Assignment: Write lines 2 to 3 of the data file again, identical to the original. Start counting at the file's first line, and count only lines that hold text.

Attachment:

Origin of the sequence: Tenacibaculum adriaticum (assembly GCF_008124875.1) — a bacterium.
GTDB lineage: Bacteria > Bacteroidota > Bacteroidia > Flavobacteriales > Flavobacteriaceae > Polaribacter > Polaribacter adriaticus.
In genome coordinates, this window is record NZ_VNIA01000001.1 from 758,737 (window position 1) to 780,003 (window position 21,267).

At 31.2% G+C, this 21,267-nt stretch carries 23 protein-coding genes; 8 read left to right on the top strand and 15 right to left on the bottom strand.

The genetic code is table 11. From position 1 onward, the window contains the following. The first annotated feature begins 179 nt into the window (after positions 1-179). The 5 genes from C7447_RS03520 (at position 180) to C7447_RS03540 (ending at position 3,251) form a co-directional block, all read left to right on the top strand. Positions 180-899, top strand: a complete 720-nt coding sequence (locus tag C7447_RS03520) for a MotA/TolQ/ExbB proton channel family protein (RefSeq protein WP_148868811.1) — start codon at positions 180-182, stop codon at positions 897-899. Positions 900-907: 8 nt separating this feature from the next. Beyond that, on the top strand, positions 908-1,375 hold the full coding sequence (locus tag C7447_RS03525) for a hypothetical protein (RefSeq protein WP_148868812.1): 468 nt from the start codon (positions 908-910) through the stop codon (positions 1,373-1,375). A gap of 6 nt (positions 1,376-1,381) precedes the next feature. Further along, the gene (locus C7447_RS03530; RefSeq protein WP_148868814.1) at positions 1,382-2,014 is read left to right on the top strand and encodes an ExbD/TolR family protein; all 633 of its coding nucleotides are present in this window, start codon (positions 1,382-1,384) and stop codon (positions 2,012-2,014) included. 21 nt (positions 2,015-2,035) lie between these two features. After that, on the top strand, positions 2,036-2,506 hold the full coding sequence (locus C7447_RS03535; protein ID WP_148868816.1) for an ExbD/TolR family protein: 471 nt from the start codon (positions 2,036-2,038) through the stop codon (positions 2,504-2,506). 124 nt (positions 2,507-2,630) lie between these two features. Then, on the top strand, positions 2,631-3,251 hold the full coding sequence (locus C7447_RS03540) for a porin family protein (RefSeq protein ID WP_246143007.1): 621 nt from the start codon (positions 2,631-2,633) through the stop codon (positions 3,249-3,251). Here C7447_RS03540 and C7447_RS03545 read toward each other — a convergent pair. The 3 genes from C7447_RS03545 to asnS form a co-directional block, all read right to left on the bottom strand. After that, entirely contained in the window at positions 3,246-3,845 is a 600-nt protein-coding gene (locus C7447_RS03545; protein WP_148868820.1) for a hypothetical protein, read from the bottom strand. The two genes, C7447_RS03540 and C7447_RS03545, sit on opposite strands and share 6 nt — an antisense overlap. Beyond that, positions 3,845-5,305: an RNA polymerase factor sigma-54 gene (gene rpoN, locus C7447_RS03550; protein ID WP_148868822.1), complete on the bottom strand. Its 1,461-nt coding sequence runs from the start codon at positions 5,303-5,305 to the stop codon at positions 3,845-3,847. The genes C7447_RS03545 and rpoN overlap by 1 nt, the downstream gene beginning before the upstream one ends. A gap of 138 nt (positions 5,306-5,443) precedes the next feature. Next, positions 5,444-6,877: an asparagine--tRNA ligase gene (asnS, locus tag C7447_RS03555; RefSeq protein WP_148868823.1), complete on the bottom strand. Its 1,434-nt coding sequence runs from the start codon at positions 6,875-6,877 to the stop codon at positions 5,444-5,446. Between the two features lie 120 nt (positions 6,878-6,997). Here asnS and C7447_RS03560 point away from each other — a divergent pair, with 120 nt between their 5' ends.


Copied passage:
GTDB lineage: Bacteria > Bacteroidota > Bacteroidia > Flavobacteriales > Flavobacteriaceae > Polaribacter > Polaribacter adriaticus.
In genome coordinates, this window is record NZ_VNIA01000001.1 from 758,737 (window position 1) to 780,003 (window position 21,267).